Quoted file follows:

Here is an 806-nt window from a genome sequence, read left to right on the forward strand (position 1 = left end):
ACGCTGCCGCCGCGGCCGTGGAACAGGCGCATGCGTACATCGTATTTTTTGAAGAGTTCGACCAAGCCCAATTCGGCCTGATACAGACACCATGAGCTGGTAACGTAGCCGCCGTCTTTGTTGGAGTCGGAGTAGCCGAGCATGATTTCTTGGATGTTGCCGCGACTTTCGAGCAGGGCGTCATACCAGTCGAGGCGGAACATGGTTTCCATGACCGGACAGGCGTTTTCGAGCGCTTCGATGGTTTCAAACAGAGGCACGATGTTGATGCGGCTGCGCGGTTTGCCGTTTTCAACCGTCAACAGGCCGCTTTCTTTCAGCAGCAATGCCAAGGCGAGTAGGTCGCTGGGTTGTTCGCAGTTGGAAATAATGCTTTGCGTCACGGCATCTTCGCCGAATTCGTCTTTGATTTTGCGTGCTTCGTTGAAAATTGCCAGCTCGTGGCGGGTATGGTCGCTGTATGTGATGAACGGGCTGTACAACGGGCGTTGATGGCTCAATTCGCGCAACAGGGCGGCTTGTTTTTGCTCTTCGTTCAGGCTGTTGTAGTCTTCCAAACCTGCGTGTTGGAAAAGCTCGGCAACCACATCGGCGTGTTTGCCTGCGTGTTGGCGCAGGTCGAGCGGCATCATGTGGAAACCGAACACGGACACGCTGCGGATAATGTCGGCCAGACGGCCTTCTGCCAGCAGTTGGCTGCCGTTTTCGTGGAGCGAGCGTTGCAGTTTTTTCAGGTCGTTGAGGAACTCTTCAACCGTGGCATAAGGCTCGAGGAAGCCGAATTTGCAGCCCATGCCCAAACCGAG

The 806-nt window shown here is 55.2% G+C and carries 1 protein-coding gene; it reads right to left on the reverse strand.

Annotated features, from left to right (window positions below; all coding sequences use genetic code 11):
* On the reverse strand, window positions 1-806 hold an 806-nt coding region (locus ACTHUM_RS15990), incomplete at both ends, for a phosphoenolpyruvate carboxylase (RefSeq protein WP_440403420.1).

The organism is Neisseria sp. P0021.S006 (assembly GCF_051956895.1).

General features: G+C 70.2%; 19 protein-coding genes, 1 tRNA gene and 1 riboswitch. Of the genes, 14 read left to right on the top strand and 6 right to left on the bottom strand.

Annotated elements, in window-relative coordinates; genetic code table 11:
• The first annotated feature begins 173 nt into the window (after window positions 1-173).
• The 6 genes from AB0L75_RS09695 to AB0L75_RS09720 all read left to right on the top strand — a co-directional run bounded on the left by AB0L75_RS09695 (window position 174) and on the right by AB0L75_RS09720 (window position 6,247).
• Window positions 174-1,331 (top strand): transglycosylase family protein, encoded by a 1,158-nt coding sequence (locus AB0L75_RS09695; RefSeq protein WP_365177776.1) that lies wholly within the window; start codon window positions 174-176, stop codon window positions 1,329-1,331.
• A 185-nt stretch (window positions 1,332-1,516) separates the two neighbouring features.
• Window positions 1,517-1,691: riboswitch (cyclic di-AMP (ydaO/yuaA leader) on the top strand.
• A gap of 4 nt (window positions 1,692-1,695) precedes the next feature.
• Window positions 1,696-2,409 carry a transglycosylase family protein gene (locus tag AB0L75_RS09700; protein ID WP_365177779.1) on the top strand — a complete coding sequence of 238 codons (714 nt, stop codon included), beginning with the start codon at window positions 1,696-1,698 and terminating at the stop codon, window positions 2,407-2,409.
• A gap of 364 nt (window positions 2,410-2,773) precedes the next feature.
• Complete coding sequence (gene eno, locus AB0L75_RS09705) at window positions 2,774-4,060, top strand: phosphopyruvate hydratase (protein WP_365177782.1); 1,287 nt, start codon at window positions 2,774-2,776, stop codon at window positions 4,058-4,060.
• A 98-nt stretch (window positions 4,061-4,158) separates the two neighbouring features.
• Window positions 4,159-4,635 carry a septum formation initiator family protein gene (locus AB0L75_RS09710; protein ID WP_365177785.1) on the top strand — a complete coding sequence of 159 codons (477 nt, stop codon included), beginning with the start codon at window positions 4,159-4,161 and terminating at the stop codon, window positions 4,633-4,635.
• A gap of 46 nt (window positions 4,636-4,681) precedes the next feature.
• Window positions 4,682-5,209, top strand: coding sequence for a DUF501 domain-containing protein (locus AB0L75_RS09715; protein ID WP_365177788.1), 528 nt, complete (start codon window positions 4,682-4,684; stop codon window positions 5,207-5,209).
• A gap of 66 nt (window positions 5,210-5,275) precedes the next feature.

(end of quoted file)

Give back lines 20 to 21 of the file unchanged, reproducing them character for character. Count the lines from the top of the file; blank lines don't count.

• A gap of 46 nt (window positions 4,636-4,681) precedes the next feature.
• Window positions 4,682-5,209, top strand: coding sequence for a DUF501 domain-containing protein (locus AB0L75_RS09715; protein ID WP_365177788.1), 528 nt, complete (start codon window positions 4,682-4,684; stop codon window positions 5,207-5,209).